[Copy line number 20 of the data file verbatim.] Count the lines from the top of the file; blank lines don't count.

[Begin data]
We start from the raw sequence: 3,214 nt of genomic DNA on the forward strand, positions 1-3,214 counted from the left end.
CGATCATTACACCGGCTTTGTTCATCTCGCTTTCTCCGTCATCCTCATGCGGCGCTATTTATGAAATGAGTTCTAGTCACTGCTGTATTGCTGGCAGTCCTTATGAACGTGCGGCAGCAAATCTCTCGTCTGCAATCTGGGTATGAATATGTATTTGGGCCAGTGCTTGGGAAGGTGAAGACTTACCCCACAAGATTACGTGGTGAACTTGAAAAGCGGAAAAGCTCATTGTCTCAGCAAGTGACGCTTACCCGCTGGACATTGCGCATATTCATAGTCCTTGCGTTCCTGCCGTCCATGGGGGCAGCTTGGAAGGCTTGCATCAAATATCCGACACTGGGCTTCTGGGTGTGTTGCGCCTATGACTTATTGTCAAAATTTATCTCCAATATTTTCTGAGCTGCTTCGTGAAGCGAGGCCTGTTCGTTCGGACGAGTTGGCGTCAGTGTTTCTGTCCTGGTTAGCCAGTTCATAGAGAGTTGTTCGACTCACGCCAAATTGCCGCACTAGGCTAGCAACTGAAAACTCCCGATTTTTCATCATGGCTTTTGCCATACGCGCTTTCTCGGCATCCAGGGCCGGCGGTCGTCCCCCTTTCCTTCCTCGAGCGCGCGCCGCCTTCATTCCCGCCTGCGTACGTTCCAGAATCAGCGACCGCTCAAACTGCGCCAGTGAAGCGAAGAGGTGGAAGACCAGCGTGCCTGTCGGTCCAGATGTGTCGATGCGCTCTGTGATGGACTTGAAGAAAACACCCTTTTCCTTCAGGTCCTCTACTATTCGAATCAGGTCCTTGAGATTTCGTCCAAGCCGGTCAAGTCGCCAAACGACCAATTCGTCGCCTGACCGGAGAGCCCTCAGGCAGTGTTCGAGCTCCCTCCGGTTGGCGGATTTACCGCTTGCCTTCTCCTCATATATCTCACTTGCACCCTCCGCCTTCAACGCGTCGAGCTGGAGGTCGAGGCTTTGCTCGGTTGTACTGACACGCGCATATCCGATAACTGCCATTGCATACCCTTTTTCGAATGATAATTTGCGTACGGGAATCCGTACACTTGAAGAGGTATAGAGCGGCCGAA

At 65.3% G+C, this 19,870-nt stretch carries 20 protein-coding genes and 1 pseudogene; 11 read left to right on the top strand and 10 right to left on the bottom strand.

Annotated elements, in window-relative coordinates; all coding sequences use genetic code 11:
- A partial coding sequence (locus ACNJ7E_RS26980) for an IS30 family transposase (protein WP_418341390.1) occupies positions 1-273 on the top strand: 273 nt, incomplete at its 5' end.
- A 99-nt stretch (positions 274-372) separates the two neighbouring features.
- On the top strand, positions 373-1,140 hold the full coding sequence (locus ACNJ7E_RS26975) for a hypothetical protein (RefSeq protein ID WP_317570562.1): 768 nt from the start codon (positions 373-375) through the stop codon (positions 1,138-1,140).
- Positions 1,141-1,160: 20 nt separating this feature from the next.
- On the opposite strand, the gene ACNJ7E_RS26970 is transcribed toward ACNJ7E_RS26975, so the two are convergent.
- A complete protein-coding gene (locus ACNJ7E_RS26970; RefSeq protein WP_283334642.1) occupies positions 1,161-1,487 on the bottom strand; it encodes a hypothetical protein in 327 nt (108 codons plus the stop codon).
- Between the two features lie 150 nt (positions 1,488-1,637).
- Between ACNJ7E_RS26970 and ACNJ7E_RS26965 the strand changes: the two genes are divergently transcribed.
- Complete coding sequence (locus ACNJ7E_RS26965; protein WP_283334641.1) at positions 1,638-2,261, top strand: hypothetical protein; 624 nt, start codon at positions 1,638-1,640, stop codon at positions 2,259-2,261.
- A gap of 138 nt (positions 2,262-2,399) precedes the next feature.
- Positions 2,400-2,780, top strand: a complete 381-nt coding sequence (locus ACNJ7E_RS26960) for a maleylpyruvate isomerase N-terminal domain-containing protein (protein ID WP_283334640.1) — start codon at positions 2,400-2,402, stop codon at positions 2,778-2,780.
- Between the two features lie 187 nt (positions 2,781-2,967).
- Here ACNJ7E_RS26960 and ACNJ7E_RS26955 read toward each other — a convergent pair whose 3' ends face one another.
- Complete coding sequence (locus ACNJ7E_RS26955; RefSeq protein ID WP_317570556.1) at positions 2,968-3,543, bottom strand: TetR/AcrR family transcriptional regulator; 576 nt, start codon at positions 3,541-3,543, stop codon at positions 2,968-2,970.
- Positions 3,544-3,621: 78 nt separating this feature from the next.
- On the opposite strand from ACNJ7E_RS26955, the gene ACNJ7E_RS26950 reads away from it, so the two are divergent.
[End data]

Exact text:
- On the opposite strand from ACNJ7E_RS26955, the gene ACNJ7E_RS26950 reads away from it, so the two are divergent.